Transport for London (TfL) plans to make £322m by collecting Tube users' location data and potentially selling it to third parties.
At the end of 2016, TfL ran a pilot which tracked the Wi-Fi signals from 5.6 million phones as people moved around the London Underground, even if they weren't connected to a Wi-Fi network.
TfL publicly stated that the purpose of the scheme was to use the aggregated, anonymised data "to better understand how people navigate the London Underground network, allowing TfL to improve the experience for customers". It is now in consultation about tracking passengers on a permanent basis. The only way to opt out of the scheme would be to turn your Wi-Fi or phone off. Wi-Fi tracking is used around the UK, especially on high streets and shopping centres, to track customers as they move around a store, for example.
However, documents obtained under Freedom of Information laws show that they also anticipate there will be a significant financial benefit from the scheme, in contrast to TfL's public messaging.
Many of the documents list 'financial' as the first benefit of the scheme. In one, a section called Advertising Partnerships states: "Enabling TfL to achieve £322m revenue generation over the next eight years by being able to quantify asset value based on the number of eyeballs/impressions and dynamically trade advertising space."
Another document details TfL's communications strategy for the pilot. The 'key messaging' intended for the public reads: "TfL collects Wi-Fi connectivity data to better understand journey patterns and improve our services" - with no mention of the anticipated financial benefits to TfL.
Lauren Sager Weinsten, chief data officer at TfL, told: "These are living documents. The excitement on this project has been how to create a project that will have great customer benefit and how do we explain to our customers what we're doing and why. We have been very transparent about all the documents and our thinking on this.
"And of course we want to make sure that we're very clear about all the different benefits that we'll see. There's a huge customer benefit and it's very exciting to see the patterned information that comes out of this. "But we also do think that there is an opportunity to improve our secondary revenue that we get through our commercial advertising estate and through our retail developments as well, and that's also important as well."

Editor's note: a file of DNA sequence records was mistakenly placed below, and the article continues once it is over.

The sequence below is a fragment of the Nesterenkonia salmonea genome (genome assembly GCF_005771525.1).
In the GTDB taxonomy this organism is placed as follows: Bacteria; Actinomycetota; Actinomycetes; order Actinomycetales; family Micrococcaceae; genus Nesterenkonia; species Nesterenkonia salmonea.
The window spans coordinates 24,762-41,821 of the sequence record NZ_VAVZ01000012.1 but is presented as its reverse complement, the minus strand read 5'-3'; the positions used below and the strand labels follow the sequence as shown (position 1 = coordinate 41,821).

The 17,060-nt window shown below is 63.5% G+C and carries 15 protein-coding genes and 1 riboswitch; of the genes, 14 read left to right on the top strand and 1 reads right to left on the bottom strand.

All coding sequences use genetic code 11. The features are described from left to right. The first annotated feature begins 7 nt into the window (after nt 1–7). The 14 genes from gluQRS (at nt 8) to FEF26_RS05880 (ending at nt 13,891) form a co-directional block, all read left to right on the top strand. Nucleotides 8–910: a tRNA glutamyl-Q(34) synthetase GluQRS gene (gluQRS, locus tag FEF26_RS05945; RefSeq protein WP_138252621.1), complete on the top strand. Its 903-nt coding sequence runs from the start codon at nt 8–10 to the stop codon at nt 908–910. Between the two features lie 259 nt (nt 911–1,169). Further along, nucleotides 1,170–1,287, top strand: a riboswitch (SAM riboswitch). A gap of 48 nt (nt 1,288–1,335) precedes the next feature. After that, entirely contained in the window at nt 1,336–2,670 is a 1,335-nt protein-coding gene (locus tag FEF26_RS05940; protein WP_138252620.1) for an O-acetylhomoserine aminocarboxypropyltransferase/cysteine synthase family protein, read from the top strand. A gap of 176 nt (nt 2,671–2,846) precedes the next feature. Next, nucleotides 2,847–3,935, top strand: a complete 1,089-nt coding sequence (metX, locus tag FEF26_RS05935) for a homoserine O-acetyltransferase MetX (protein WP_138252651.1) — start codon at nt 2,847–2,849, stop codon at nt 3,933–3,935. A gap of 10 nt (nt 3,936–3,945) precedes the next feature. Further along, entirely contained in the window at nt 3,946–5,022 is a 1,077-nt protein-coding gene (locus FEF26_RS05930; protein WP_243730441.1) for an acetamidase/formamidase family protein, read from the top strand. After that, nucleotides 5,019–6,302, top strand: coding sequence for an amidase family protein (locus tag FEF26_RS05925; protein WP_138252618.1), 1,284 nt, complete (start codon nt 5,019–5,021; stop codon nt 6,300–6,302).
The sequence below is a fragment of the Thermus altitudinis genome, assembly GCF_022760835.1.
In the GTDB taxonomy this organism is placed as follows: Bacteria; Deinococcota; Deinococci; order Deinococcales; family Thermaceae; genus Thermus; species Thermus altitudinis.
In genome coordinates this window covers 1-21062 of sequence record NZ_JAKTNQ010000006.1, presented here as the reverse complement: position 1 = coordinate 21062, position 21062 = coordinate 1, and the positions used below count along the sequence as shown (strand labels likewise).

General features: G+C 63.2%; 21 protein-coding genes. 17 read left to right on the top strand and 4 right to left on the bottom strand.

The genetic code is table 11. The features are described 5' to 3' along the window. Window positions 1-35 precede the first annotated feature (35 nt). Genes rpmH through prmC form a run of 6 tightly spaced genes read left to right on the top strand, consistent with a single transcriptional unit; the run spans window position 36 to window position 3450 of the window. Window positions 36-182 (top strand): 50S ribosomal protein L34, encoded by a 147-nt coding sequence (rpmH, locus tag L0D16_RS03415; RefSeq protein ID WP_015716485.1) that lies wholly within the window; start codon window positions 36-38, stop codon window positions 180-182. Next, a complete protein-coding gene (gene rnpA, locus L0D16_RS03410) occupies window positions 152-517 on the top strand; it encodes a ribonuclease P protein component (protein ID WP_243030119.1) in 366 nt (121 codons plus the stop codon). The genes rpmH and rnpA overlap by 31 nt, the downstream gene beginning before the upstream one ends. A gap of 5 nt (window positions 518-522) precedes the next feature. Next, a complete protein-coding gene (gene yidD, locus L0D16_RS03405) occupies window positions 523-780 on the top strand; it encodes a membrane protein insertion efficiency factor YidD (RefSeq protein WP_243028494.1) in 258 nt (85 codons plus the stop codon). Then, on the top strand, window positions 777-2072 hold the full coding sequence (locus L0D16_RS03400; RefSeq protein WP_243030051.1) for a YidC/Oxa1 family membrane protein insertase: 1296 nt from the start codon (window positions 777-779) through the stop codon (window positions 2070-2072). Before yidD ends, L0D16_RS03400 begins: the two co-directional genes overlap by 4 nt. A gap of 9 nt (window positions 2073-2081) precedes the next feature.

Asked repeatedly, Mr Sager Weinstein refused to rule out that TfL might in the future sell aggregated customer data to third parties. TfL reinvests all its profits in its services. The organisation notified Tube users with prominent displays about the 2016 trial. The only way for people to opt out of the scheme was to turn off their phone's Wi-Fi while on the underground.
Maria Farrell, internet policy consultant at the Open Rights Group, told: "What they told people at the time was we're going to use this data to improve services. But now thanks to investigative reporting, we find out that it's partly to improve the services, but also it's to exploit people's data for revenue, doing advertising."
TfL worked with the Information Commissioner's Office on the scheme and said that user data was anonymised. But privacy experts have cast doubt on the implementation. Paul-Olivier Dehaye, the cofounder of PersonalData.IO, told: "TfL don't seem to understand what 'anonymised' means in data protection terms. While the pilot was running, the data was merely pseudonymisation, while retaining the technical capacity of easily combining this data with external datasets.
"In essence, the value and dangers of this data are still fully there, but TfL has merely constructed a fiction that the individuals were not identifiable and conveniently assumed that would free them from the legal safeguards." Dr Lukasz Olejnik, independent cybersecurity and privacy researcher, told: "TfL has definitely identified some privacy risks and tried to tackle them. They should be applauded for that.
"It's important to note that TfL does not provide an anonymization scheme. It's called pseudonymization, as the data are not processed in a way making it impossible to calculate the data back, given resources. "Commuters should have clear ways of opting out from Wi-Fi tracking monitoring if they choose so. Designing convenient options is paramount."
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